Damien Chazelle on Filmmaking, Big Screen Survival – Deadline

Damien Chazelles Babylonin his story of how talkies disrupted the silent film era is undoubtedly a metaphor for the streaming revolution affecting the film industry today.

We dive deep into the subject today on Crew Call with the Oscar winner la la country Filmmaker and his Babylon Producer Matthew Plouffe, a former Focus Features executive who first heard about the director’s dream of making a feature film set in 1920s Hollywood about 13 years ago after meeting him.

“If you want your film to be on the big screen, you have to grab it, you have to claim it,” says Plouffe of the survival of original films on the big screen.

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“I think filmmakers embrace that: what’s going to bring people to the screen? How can I reach this audience? I hope this inspires you. That’s what inspired me when we were making this film.”

“There has to be a fight,” says Chazelle of the survival of original images that are not banned from streaming. “I am an optimist, but there is still a lot to do.”

With Babylon, Chazelle tried to “capture what that time was really like” about the “out of joint and wild and brilliant people who started the industry”.

A sequence in the first act of the picture shows the Margot Robbie Clara Bow-inspired character Nellie LaRoy arriving in a huge silent movie set in the middle of the desert where several movies are being made, from rough comedies to war movies. Cacophony abounds with orchestras playing amidst the dust along with broken cameras and riotous tramp-like extras.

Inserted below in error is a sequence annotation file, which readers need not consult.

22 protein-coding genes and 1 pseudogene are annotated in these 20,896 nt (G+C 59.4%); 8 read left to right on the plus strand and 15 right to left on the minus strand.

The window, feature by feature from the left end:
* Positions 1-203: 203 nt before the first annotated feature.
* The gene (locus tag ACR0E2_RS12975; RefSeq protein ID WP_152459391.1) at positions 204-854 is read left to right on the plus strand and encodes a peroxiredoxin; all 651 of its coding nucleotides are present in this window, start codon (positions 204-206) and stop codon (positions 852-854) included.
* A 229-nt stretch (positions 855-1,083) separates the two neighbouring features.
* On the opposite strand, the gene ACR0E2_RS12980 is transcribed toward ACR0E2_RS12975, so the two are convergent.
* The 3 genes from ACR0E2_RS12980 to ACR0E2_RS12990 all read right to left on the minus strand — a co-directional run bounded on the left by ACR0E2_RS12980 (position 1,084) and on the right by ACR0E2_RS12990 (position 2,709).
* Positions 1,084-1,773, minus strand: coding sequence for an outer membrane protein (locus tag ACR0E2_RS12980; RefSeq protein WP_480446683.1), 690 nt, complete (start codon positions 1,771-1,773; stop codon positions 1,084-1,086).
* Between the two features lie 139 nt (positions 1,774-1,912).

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A few scenes later, Nellie is learning to adjust to the strict “quiet on the set” mode of the sound era, when actors had to watch their decibel levels on a studio set given the sensitivity of the microphone.

There’s another scene in there Babylon where we witness a cinema audience dancing in their seats in a merry uproar as they experience a talkie for the first time.

“There’s a disaster movie, there’s a darkness,” Chazelle noted as he studied the shift in the era of “start and small player suicide rashes.”

Chazelle and his wife produced Olivia Hamilton and Plouffe Babylon to Paramount, where Wyck Godfrey was then president of the Motion Picture Group. Godfrey was a producer at Chazelle’s first man

“He responded to that and became this champion. He fought hard to get the film into the studio,” says Chazelle. “Without him, I’m not sure it would be a Paramount film.”

Babylon Production was originally scheduled to begin in March 2020, but the pandemic hit as filming in Santa Clarita didn’t start until July 2021. The area remains a hotbed for Hollywood shoots dating back to the silent era when Charlie Chaplin was filming modern times on the high plateau 26 miles north of LA. The late western star William S. Hart’s mansion served as the home of Brad Pitt’s movie star Jack Conrad.

Plouffe says, “It was important for us to make the film the way films were made in the ’20s, in the places where they made films, and not to fake that.”

Listen to our conversation below:

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